William Harrison Dillard was born on this date in 1923. He was an African American Olympic track and field athlete. When his hometown of Cleveland, Ohio, honored the great Jesse Owens with a parade upon his return from the 1936 Olympics, the 13-year-old Harrison Dillard was one of the spectators. He later met Owens, who presented him with his first pair of running shoes. Known as “Bones” because of his tall, lean frame, Dillard entered Baldwin-Wallace College in 1941, and two years later was drafted into the Army. He returned to college in 1946 and won the NCAA and AAU 120-yard and 220-yard hurdles in both 1946 and 1947. He tied world records in both events with a 22.3 in the 220 in 1946 and a 13.6 in the 120.
Dillard became the only athlete ever to win Olympic gold medals in a sprint and a hurdle event. Without any doubt, he was the best hurdler of his time, winning 82 consecutive races from May 31, 1947, through June 26, 1948. Because he hit several hurdles in the Olympic trials, he failed to qualify in his specialty, yet he made the Olympic team by finishing third in the 100-meter dash. In the Olympic final, Dillard and Barney Ewell finished in a virtual dead heat and the photo showed that Dillard was the winner. He tied the world record of 10.3 seconds. Dillard qualified in the 110-meter hurdles in 1952 and won his second individual gold in that event.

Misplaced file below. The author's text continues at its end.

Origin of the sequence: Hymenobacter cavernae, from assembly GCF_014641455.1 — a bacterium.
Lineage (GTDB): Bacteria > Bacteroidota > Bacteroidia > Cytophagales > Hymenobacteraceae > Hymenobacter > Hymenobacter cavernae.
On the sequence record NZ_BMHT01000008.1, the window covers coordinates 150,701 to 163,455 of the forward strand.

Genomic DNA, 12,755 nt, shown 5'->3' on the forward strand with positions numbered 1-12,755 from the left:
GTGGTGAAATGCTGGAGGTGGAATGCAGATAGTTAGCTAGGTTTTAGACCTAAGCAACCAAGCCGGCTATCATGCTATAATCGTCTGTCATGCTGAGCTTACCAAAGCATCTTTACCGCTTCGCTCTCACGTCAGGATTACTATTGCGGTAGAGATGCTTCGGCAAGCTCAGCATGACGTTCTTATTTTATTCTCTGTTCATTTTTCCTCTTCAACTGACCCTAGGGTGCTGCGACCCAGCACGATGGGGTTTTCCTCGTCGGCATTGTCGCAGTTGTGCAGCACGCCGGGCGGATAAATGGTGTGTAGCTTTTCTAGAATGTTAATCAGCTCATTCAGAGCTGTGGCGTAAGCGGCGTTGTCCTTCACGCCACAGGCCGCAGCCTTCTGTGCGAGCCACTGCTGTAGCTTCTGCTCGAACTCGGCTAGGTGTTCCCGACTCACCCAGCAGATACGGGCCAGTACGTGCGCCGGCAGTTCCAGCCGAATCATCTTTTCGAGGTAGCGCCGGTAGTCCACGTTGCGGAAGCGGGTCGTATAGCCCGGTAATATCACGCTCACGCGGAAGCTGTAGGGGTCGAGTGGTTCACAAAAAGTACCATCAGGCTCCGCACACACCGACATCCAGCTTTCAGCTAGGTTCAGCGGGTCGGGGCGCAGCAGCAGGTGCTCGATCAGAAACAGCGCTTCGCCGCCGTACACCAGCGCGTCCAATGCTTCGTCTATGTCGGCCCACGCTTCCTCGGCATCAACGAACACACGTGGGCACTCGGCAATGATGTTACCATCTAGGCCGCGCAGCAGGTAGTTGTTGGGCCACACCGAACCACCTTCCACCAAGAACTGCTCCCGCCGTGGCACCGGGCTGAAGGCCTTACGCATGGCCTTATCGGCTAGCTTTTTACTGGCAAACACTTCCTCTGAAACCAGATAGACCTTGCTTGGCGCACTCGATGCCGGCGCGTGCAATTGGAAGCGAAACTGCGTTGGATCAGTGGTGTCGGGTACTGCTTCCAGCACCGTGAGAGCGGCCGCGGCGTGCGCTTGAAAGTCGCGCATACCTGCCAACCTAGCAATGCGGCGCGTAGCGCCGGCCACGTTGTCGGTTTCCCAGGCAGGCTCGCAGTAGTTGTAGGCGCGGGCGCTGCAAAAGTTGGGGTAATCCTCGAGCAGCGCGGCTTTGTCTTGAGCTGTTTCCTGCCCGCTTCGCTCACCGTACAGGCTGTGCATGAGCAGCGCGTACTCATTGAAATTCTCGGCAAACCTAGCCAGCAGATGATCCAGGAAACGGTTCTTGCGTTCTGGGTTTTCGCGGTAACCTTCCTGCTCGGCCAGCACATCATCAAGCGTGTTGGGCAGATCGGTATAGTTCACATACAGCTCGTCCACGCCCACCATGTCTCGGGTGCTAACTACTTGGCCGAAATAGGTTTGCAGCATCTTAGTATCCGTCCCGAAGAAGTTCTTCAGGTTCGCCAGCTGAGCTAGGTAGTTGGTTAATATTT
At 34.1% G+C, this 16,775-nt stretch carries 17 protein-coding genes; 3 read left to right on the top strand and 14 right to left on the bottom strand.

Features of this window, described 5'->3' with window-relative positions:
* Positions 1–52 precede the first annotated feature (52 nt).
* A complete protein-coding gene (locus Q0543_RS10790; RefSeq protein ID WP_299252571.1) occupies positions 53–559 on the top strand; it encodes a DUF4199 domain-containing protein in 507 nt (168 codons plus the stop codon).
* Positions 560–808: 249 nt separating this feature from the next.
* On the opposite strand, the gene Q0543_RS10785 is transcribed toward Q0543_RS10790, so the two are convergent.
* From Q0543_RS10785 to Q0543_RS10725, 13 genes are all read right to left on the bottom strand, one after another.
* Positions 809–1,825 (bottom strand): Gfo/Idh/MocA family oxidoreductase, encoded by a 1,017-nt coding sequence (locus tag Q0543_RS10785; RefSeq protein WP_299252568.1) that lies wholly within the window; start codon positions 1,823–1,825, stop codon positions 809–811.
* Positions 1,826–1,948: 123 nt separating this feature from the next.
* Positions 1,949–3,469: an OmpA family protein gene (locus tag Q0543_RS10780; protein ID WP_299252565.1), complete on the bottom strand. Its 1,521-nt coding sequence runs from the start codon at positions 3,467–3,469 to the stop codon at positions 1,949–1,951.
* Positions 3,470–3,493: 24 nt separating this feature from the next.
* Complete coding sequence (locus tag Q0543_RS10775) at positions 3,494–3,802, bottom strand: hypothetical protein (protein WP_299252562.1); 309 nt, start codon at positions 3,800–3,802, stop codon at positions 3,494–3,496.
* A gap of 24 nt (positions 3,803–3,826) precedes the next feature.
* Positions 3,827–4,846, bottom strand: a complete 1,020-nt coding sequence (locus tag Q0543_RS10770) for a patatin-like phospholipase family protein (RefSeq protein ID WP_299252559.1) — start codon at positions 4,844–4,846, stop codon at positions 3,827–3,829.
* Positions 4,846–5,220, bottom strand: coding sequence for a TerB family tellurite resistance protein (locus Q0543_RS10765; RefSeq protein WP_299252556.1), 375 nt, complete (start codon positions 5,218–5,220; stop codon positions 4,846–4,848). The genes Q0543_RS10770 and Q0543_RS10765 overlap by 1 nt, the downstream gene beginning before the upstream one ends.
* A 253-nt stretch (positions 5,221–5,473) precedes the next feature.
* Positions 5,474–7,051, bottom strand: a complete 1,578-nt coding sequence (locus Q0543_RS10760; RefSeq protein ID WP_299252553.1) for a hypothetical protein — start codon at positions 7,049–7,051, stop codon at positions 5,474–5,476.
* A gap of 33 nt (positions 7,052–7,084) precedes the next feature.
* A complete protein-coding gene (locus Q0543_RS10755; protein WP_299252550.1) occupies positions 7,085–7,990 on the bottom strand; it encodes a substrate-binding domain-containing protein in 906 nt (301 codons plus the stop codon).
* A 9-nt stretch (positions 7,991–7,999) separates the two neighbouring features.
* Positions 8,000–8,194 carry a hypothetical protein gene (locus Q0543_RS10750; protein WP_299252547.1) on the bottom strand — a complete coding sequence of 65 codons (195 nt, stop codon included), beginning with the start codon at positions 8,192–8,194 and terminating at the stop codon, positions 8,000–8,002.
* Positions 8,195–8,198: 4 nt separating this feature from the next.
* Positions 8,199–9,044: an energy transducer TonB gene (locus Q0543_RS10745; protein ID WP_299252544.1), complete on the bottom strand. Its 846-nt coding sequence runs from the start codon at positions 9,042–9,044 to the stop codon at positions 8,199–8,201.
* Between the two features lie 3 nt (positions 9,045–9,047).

He was also on gold-medal 4 by 100-meter relay teams in both 1948 and 1952. Mainly because of how well he came out of the blocks, Harrison Dillard won the AAU indoors 60-yard hurdle event seven years in a row, 1947 through 1953, and again in 1955, his last year of competition. He was also the outdoor 110-meter high hurdle champion in 1952. Dillard was named Sullivan Trophy winner in 1953 as the nation’s outstanding amateur athlete.
He was for many years the only male until then to win Olympic titles in both sprinting and hurdling events.
He is now retired after a career in public relations.